What Are Shingles?

What are shingles? Shingles or the herpes zoster virus is activated in individuals who have had the chicken pox or varicella zoster virus. Shingles is the general term for the herpes zoster virus which is...

Shingles is the general term for the herpes zoster virus which is a reactivation of the varicella zoster virus. It usually occurs in individuals who have had the chicken pox, because when you have the chicken pox, you have the activation of the varicella virus. The best way to describe it is that after you've have the chicken pox, the virus kind of falls asleep. For one reason or another, mostly in patients who have weakened immune systems or who are elderly, you can react to this virus. You usually a get painful rash with blisters that kind of looks chicken pox, but it's usually just along one nerve distribution.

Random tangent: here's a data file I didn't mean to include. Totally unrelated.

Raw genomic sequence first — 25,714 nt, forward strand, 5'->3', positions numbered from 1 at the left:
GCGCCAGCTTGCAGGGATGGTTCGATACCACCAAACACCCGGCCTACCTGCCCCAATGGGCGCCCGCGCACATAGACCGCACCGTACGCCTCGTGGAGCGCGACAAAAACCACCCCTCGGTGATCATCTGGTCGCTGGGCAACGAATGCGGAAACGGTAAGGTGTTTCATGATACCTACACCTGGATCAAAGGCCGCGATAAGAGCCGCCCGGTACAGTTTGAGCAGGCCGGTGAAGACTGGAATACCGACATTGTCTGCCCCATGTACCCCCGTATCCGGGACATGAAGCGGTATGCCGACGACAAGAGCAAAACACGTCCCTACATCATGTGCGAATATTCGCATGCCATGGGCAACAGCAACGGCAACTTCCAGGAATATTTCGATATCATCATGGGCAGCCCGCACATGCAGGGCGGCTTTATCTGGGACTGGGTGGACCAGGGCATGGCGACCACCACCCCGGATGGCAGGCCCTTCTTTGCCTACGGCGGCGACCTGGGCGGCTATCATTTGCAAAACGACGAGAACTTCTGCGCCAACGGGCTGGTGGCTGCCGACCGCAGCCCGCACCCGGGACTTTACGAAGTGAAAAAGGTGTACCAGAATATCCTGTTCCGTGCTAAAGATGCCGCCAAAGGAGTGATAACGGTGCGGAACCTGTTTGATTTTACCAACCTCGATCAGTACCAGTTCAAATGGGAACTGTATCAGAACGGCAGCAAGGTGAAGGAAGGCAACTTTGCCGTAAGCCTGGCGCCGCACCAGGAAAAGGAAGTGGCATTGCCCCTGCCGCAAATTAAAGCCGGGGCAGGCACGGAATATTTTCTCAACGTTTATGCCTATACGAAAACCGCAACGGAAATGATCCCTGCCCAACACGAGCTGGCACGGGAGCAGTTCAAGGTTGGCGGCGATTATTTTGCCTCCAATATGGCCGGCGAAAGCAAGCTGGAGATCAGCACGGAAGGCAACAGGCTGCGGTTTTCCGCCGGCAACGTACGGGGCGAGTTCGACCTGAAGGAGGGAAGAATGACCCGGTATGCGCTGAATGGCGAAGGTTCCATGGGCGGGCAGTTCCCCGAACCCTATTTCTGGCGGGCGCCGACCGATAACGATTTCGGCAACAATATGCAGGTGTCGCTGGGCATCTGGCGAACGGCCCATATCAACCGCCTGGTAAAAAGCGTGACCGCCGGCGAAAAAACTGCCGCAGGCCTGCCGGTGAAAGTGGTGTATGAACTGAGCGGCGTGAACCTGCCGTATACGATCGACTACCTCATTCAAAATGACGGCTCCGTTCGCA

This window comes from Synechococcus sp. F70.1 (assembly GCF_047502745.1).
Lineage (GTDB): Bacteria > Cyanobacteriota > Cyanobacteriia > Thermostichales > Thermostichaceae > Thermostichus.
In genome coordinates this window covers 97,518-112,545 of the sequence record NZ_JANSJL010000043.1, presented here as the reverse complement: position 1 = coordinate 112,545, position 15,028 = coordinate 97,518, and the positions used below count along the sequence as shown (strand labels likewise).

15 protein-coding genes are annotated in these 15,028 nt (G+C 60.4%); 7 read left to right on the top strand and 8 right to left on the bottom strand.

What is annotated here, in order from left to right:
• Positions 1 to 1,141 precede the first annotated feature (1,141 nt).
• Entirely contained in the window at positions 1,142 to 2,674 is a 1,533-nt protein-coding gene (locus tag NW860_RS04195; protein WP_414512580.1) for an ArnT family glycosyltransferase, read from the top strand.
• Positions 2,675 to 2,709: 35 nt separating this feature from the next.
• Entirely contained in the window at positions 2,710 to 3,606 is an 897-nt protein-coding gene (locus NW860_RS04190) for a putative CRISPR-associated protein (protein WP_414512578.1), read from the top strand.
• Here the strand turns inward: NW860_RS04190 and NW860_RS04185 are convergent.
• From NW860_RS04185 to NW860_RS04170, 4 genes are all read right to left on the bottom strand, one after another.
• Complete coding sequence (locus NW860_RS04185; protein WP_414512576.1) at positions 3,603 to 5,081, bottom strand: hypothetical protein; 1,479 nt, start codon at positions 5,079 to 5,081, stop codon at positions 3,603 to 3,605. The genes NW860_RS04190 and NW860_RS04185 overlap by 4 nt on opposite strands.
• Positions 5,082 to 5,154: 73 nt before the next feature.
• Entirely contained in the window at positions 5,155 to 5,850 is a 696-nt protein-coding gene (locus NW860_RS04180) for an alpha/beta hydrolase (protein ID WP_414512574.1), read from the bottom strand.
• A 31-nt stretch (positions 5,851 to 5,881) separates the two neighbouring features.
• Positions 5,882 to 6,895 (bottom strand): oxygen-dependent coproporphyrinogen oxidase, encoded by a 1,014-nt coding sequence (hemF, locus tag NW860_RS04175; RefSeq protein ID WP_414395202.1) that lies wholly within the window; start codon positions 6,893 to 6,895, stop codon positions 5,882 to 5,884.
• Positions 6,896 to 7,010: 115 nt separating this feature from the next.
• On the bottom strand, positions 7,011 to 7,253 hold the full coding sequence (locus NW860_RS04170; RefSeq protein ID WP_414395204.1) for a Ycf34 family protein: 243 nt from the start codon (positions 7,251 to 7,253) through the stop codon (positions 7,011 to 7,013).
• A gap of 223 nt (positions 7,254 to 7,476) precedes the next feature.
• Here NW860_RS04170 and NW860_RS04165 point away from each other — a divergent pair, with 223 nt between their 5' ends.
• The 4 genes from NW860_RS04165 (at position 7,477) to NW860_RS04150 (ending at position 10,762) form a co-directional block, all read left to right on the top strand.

Shingles is not generally classified as contagious. The only time that it is really considered contagious is if you have a family member with a weakened immune system or a family member who is pregnant. It's tough to classify, because it's a different type of contagious than chicken pox is.




Treatment for shingles includes oral antiviral medication, pain medication, and topical or oral antibiotics because sometimes you can get a secondary bacterial infection. You may also get topical analgesics, because it can be very uncomfortable itchy, tingly, or burning. You want to take into account all those things when you treat a patient.

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